9. Let farm employees taste on farm crops and or/animals. If farm is for crops or animals or both,  let the workers occasionally taste/on the products and they enjoy. This motivates them and they own the products and feel they are not only employees but also beneficiaries on the farm.

10. Eat and share with employees while at the farm. It creates team spirit, narrows gaps when the employer shares with employees on the farm rather than bossing around while with them. This is very beneficial and narrows the gap between the two sides.

11. Don’t always notify them when coming or don’t have specific days u are known to visit the farm. It is not a good management practice to notify employees, who know what to do on a day-to-day basis on when you are coming to the farm or have days say Saturdays when you come to the farm. Better to come unannounced in evenings, mornings, afternoons, or days of the nearby open market but with no clear schedule. When announced or scheduled, the reality on the farm may never be known to the employer, even for years.

12. Empower them and show them how things are done and introduce them to the farm culture. Let employees be given an induction, onboarding sessions especially the new ones on how things go on the farm plus key components of the farm culture right from the word go.

13. Avoid policing and micromanagement on the employees. Employees don’t feel comfortable when their employer follows up on small details, small personal things especially when they are not concerned with his job or conduct at work. Therefore, a certain degree of free personal space left for employees can do for them.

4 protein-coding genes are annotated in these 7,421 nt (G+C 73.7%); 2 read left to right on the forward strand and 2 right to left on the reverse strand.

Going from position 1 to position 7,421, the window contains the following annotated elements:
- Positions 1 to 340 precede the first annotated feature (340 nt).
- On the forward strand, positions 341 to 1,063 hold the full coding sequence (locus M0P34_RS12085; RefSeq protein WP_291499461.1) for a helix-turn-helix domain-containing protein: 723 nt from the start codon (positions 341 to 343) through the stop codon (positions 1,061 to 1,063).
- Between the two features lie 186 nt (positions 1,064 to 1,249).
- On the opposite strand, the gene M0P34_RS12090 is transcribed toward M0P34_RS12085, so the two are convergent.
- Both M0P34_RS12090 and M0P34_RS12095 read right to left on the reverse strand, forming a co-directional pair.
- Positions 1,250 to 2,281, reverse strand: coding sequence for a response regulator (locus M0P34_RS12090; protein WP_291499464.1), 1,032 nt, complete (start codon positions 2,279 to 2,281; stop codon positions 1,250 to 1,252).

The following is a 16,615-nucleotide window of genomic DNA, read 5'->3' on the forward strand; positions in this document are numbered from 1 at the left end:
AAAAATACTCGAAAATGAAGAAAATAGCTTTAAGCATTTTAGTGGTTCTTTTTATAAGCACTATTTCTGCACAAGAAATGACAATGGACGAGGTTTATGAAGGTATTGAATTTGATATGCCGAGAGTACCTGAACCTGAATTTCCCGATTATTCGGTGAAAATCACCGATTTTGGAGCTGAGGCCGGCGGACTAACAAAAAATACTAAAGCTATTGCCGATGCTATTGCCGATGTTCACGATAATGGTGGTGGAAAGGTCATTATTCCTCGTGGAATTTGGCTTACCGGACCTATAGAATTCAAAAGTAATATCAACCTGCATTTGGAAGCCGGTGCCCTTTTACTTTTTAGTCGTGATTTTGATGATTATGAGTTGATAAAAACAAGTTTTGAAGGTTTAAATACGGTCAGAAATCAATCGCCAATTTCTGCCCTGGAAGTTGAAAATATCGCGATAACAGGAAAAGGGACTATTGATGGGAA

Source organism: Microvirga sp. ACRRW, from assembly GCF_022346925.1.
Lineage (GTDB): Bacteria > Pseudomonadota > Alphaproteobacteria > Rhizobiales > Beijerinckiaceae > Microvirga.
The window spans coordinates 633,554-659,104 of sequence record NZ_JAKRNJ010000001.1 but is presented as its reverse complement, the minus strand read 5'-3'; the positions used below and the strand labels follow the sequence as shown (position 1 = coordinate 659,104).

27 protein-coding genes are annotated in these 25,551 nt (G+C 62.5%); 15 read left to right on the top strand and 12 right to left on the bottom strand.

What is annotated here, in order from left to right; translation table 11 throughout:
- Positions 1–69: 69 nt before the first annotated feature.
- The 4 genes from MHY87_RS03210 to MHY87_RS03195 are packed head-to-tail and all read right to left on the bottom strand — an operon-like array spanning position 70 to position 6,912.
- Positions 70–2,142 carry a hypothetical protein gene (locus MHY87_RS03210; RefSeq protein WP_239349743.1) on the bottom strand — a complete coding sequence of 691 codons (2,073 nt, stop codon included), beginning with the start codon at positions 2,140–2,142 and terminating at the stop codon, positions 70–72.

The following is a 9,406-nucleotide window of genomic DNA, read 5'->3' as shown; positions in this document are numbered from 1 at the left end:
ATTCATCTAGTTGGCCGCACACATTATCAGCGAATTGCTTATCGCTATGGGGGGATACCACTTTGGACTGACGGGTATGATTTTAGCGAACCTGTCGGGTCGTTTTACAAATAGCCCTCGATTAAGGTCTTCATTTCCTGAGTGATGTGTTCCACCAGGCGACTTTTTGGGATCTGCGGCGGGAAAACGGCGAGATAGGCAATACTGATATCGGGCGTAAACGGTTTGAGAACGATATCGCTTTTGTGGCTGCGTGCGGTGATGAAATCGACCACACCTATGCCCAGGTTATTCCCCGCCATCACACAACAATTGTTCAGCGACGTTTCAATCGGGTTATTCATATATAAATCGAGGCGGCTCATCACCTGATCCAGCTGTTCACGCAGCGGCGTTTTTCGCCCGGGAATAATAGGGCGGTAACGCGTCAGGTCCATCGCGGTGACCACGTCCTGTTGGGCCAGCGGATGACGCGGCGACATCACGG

14. Understand their personal issues (has lost a close relative, his wife is in labour, an employee has a wedding, their sick parents, his kid hospitalized for last one month). During this time, employees need support and assistance of their employers especially moral comfort, financial support, free days, or days as they feel cared for.

15. Avoid employing people because they are friends and relatives. Look for skills, competence, trustworthiness, and capabilities. Research indicates that more than 60% of friends and relatives employed on farms either disappoint their relatives or cannot develop these farms at all as they see it as a family enterprise, but not a commercial establishment.

16. Let them know who will give them instructions (not everybody wife, son, your uncle, your sisters, coming to the farm to give employees instructions.

17. Have a clear vision and make every employee understand it and work in that line. The plans for the development of the farm in a year, two years, five years should be explained to the employees so that they work to contribute to the vision and mission.

18. Let them have what to use to do your work. The employer should give the equipment, internet (if needed), the farm equipment, protective gear, for them to perform their work.

19. Telling the truth but not telling you what you want to hear. A culture of truth-telling should be inculcated among employees and not telling what the employer of the manager wants to hear. If the animal fell in the river due to carelessness, let this be told but not lying that it was pushed by another animal.